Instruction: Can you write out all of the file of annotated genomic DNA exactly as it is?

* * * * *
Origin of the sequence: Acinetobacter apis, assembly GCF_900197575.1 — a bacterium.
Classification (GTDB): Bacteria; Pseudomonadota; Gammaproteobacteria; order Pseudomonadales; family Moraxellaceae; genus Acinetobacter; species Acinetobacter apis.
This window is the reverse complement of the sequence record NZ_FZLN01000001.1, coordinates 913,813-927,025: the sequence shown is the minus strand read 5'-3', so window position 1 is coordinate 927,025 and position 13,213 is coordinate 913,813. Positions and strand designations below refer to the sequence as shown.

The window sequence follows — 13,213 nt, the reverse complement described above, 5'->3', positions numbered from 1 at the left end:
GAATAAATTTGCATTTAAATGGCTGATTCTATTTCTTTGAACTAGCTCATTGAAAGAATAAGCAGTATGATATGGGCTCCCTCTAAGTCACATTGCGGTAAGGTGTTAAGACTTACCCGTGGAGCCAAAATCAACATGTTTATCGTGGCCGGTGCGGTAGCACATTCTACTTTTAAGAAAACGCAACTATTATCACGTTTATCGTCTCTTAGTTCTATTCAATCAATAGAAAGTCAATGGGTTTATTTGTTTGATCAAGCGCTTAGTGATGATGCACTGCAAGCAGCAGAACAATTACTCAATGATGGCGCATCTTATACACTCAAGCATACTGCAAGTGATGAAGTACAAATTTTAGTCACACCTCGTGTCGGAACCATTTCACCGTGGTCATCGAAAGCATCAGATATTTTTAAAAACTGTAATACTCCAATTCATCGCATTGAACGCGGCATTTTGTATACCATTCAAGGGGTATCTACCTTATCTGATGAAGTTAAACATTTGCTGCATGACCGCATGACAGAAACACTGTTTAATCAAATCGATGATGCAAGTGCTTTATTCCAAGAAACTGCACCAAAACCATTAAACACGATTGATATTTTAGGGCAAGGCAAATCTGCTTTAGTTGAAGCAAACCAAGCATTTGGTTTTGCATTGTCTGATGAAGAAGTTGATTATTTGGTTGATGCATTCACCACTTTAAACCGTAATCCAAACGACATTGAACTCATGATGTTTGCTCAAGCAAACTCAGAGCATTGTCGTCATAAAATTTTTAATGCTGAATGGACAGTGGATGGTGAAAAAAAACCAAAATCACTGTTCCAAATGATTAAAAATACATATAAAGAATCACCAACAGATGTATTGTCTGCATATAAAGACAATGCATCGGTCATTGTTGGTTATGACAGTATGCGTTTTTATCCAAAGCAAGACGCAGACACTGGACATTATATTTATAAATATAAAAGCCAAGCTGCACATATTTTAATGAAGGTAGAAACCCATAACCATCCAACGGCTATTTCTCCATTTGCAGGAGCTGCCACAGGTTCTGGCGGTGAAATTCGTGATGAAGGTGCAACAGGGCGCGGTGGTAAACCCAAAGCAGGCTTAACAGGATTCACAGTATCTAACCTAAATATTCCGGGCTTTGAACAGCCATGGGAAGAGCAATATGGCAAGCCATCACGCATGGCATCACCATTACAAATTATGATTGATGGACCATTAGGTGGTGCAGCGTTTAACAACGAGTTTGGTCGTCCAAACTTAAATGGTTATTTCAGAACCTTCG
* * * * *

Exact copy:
Origin of the sequence: Acinetobacter apis, assembly GCF_900197575.1 — a bacterium.
Classification (GTDB): Bacteria; Pseudomonadota; Gammaproteobacteria; order Pseudomonadales; family Moraxellaceae; genus Acinetobacter; species Acinetobacter apis.
This window is the reverse complement of the sequence record NZ_FZLN01000001.1, coordinates 913,813-927,025: the sequence shown is the minus strand read 5'-3', so window position 1 is coordinate 927,025 and position 13,213 is coordinate 913,813. Positions and strand designations below refer to the sequence as shown.

The window sequence follows — 13,213 nt, the reverse complement described above, 5'->3', positions numbered from 1 at the left end:
GAATAAATTTGCATTTAAATGGCTGATTCTATTTCTTTGAACTAGCTCATTGAAAGAATAAGCAGTATGATATGGGCTCCCTCTAAGTCACATTGCGGTAAGGTGTTAAGACTTACCCGTGGAGCCAAAATCAACATGTTTATCGTGGCCGGTGCGGTAGCACATTCTACTTTTAAGAAAACGCAACTATTATCACGTTTATCGTCTCTTAGTTCTATTCAATCAATAGAAAGTCAATGGGTTTATTTGTTTGATCAAGCGCTTAGTGATGATGCACTGCAAGCAGCAGAACAATTACTCAATGATGGCGCATCTTATACACTCAAGCATACTGCAAGTGATGAAGTACAAATTTTAGTCACACCTCGTGTCGGAACCATTTCACCGTGGTCATCGAAAGCATCAGATATTTTTAAAAACTGTAATACTCCAATTCATCGCATTGAACGCGGCATTTTGTATACCATTCAAGGGGTATCTACCTTATCTGATGAAGTTAAACATTTGCTGCATGACCGCATGACAGAAACACTGTTTAATCAAATCGATGATGCAAGTGCTTTATTCCAAGAAACTGCACCAAAACCATTAAACACGATTGATATTTTAGGGCAAGGCAAATCTGCTTTAGTTGAAGCAAACCAAGCATTTGGTTTTGCATTGTCTGATGAAGAAGTTGATTATTTGGTTGATGCATTCACCACTTTAAACCGTAATCCAAACGACATTGAACTCATGATGTTTGCTCAAGCAAACTCAGAGCATTGTCGTCATAAAATTTTTAATGCTGAATGGACAGTGGATGGTGAAAAAAAACCAAAATCACTGTTCCAAATGATTAAAAATACATATAAAGAATCACCAACAGATGTATTGTCTGCATATAAAGACAATGCATCGGTCATTGTTGGTTATGACAGTATGCGTTTTTATCCAAAGCAAGACGCAGACACTGGACATTATATTTATAAATATAAAAGCCAAGCTGCACATATTTTAATGAAGGTAGAAACCCATAACCATCCAACGGCTATTTCTCCATTTGCAGGAGCTGCCACAGGTTCTGGCGGTGAAATTCGTGATGAAGGTGCAACAGGGCGCGGTGGTAAACCCAAAGCAGGCTTAACAGGATTCACAGTATCTAACCTAAATATTCCGGGCTTTGAACAGCCATGGGAAGAGCAATATGGCAAGCCATCACGCATGGCATCACCATTACAAATTATGATTGATGGACCATTAGGTGGTGCAGCGTTTAACAACGAGTTTGGTCGTCCAAACTTAAATGGTTATTTCAGAACCTTCG